The concept of self-assessment has been widely acclaimed for its role in professional development cycle and self-regulation [1, 2]. The term self-assessment itself, however, is loosely defined and is thus the subject of criticism regarding its effectiveness in practice [3]. There has been considerable debate as to the efficacy of self-assessment but most criticism of self-assessment concerns the methodologies used, rather than the pedagogy itself [46]. Several educational psychology studies assert that self-assessment should be integrated from within the training phase to inculcate it as a lifelong professional habit [79]. In professional practice, however, the reality is that self-assessment is most commonly used as an evaluative tool for final performance [10].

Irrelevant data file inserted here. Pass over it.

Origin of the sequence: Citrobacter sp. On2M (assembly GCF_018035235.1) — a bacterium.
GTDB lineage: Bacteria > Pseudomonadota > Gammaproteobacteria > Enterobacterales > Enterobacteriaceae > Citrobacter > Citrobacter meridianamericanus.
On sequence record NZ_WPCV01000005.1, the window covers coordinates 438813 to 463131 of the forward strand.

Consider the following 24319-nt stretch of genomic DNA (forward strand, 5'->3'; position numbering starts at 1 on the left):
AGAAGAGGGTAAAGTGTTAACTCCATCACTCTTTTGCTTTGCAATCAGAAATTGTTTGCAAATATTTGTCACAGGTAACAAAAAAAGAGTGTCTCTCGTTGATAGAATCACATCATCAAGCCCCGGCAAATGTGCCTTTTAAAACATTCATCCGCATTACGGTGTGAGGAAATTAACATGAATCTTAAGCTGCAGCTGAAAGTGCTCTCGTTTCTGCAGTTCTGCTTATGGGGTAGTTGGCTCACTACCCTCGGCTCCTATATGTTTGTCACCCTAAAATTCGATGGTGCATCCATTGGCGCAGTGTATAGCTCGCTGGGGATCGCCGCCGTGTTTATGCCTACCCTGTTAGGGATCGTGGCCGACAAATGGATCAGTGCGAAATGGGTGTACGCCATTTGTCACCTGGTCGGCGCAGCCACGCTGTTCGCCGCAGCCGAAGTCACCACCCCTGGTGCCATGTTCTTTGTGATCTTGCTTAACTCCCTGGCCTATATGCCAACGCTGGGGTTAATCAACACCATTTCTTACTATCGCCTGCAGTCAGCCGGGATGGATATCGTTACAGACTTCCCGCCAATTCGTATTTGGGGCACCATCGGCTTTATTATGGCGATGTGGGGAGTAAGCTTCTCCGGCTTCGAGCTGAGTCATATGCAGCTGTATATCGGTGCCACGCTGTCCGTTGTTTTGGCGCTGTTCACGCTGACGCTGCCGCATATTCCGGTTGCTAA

In the field of medical education, self-assessment is mostly used to evaluate the cognitive knowledge of students [11, 12]. In surgical training, where acquisition of complex surgical skills such as cognitive, psychomotor and decision-making skills is required, self-assessment has not gained enough attention. In laparoscopic surgery, assessment of surgical skills is done either by surgical experts or by means of virtual reality (VR) simulators [13, 14]. Though VR simulators offer a certain degree of self-assessment, it is limited to psychomotor skills assessment against pre-defined benchmarks [15].